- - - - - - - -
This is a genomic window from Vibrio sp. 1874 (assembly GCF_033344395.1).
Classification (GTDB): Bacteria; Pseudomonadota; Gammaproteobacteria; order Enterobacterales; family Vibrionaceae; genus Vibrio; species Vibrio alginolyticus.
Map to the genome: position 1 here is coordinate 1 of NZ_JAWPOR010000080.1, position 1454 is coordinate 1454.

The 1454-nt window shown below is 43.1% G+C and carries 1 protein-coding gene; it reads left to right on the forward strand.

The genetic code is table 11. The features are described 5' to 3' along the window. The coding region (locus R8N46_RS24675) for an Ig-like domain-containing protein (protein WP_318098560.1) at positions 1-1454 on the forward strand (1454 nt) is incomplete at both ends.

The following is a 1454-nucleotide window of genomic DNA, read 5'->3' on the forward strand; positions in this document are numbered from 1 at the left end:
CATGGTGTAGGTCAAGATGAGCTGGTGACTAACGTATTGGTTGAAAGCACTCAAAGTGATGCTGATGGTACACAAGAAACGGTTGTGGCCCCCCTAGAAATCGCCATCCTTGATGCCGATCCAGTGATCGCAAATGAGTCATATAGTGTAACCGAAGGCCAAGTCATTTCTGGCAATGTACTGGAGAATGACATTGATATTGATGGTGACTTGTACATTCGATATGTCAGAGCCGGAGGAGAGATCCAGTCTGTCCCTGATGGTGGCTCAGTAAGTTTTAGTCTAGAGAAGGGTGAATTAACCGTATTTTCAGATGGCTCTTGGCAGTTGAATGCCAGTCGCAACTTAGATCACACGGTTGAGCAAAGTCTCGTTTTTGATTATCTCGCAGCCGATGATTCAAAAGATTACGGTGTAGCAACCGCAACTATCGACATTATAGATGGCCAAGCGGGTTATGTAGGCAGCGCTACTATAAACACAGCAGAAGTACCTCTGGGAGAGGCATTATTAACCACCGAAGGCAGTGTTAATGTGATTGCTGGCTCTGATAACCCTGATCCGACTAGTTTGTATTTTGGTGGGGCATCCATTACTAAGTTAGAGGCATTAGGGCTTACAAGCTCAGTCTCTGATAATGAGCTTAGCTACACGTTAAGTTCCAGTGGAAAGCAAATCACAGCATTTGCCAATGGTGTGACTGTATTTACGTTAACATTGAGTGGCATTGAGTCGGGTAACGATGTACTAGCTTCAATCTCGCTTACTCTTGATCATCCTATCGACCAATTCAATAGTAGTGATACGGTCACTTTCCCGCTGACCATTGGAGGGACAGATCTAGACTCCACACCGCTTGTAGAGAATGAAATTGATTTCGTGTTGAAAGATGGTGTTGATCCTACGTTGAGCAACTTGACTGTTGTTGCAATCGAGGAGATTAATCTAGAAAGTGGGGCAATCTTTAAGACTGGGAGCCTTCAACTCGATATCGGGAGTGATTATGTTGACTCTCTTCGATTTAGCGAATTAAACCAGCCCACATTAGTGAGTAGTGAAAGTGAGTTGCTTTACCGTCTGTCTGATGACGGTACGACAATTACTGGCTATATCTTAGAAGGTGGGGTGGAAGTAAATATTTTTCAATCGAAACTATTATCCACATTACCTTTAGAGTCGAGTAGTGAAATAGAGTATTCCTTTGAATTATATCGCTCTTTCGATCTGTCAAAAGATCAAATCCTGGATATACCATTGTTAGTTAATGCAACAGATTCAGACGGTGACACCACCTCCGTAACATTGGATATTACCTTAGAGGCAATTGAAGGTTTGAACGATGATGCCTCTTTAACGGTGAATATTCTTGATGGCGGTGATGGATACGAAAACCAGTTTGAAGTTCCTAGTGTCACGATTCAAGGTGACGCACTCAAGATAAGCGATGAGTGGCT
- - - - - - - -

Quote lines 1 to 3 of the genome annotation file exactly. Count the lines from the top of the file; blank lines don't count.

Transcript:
This is a genomic window from Vibrio sp. 1874 (assembly GCF_033344395.1).
Classification (GTDB): Bacteria; Pseudomonadota; Gammaproteobacteria; order Enterobacterales; family Vibrionaceae; genus Vibrio; species Vibrio alginolyticus.
Map to the genome: position 1 here is coordinate 1 of NZ_JAWPOR010000080.1, position 1454 is coordinate 1454.